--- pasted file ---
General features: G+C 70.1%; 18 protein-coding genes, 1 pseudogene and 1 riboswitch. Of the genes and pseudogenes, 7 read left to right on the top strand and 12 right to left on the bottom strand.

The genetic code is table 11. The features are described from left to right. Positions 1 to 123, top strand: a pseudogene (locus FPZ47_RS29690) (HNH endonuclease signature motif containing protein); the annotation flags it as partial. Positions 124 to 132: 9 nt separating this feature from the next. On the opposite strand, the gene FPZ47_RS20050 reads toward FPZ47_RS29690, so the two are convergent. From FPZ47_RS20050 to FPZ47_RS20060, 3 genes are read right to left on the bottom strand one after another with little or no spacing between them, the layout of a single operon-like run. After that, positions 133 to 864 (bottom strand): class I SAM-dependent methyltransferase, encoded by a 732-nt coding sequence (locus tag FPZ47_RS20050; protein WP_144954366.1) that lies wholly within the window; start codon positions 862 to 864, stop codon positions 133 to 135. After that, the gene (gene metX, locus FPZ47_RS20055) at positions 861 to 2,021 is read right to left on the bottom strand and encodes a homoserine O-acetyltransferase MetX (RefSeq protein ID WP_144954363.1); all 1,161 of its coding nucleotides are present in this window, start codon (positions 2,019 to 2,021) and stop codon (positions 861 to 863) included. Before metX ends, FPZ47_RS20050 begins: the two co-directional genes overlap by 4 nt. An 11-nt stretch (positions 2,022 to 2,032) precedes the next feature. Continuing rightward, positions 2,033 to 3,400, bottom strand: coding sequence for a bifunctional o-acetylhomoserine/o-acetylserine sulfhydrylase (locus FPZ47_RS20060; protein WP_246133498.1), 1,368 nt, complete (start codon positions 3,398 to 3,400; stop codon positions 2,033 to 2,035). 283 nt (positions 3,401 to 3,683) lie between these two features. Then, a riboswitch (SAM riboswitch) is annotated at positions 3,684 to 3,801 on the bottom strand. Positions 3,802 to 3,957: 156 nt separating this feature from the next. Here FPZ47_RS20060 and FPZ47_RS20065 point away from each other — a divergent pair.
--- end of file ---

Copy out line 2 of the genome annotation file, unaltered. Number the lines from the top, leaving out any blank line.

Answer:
The genetic code is table 11. The features are described from left to right. Positions 1 to 123, top strand: a pseudogene (locus FPZ47_RS29690) (HNH endonuclease signature motif containing protein); the annotation flags it as partial. Positions 124 to 132: 9 nt separating this feature from the next. On the opposite strand, the gene FPZ47_RS20050 reads toward FPZ47_RS29690, so the two are convergent. From FPZ47_RS20050 to FPZ47_RS20060, 3 genes are read right to left on the bottom strand one after another with little or no spacing between them, the layout of a single operon-like run. After that, positions 133 to 864 (bottom strand): class I SAM-dependent methyltransferase, encoded by a 732-nt coding sequence (locus tag FPZ47_RS20050; protein WP_144954366.1) that lies wholly within the window; start codon positions 862 to 864, stop codon positions 133 to 135. After that, the gene (gene metX, locus FPZ47_RS20055) at positions 861 to 2,021 is read right to left on the bottom strand and encodes a homoserine O-acetyltransferase MetX (RefSeq protein ID WP_144954363.1); all 1,161 of its coding nucleotides are present in this window, start codon (positions 2,019 to 2,021) and stop codon (positions 861 to 863) included. Before metX ends, FPZ47_RS20050 begins: the two co-directional genes overlap by 4 nt. An 11-nt stretch (positions 2,022 to 2,032) precedes the next feature. Continuing rightward, positions 2,033 to 3,400, bottom strand: coding sequence for a bifunctional o-acetylhomoserine/o-acetylserine sulfhydrylase (locus FPZ47_RS20060; protein WP_246133498.1), 1,368 nt, complete (start codon positions 3,398 to 3,400; stop codon positions 2,033 to 2,035). 283 nt (positions 3,401 to 3,683) lie between these two features. Then, a riboswitch (SAM riboswitch) is annotated at positions 3,684 to 3,801 on the bottom strand. Positions 3,802 to 3,957: 156 nt separating this feature from the next. Here FPZ47_RS20060 and FPZ47_RS20065 point away from each other — a divergent pair.